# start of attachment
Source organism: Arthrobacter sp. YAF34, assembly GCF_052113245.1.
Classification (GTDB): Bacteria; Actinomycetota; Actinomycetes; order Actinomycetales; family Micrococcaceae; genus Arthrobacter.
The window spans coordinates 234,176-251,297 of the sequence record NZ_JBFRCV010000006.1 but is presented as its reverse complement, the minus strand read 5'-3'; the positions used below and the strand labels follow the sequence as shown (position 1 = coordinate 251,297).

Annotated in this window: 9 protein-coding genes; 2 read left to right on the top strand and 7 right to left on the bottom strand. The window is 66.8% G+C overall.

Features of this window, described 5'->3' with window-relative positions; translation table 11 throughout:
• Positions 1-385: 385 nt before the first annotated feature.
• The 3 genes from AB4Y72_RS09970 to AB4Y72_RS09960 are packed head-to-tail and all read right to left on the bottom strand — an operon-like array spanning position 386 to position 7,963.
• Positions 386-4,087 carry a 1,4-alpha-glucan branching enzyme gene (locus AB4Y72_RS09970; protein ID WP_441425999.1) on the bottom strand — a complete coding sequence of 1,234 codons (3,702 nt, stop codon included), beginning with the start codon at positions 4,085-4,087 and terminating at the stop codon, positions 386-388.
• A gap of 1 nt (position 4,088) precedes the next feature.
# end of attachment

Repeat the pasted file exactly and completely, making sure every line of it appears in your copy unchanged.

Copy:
Source organism: Arthrobacter sp. YAF34, assembly GCF_052113245.1.
Classification (GTDB): Bacteria; Actinomycetota; Actinomycetes; order Actinomycetales; family Micrococcaceae; genus Arthrobacter.
The window spans coordinates 234,176-251,297 of the sequence record NZ_JBFRCV010000006.1 but is presented as its reverse complement, the minus strand read 5'-3'; the positions used below and the strand labels follow the sequence as shown (position 1 = coordinate 251,297).

Annotated in this window: 9 protein-coding genes; 2 read left to right on the top strand and 7 right to left on the bottom strand. The window is 66.8% G+C overall.

Features of this window, described 5'->3' with window-relative positions; translation table 11 throughout:
• Positions 1-385: 385 nt before the first annotated feature.
• The 3 genes from AB4Y72_RS09970 to AB4Y72_RS09960 are packed head-to-tail and all read right to left on the bottom strand — an operon-like array spanning position 386 to position 7,963.
• Positions 386-4,087 carry a 1,4-alpha-glucan branching enzyme gene (locus AB4Y72_RS09970; protein ID WP_441425999.1) on the bottom strand — a complete coding sequence of 1,234 codons (3,702 nt, stop codon included), beginning with the start codon at positions 4,085-4,087 and terminating at the stop codon, positions 386-388.
• A gap of 1 nt (position 4,088) precedes the next feature.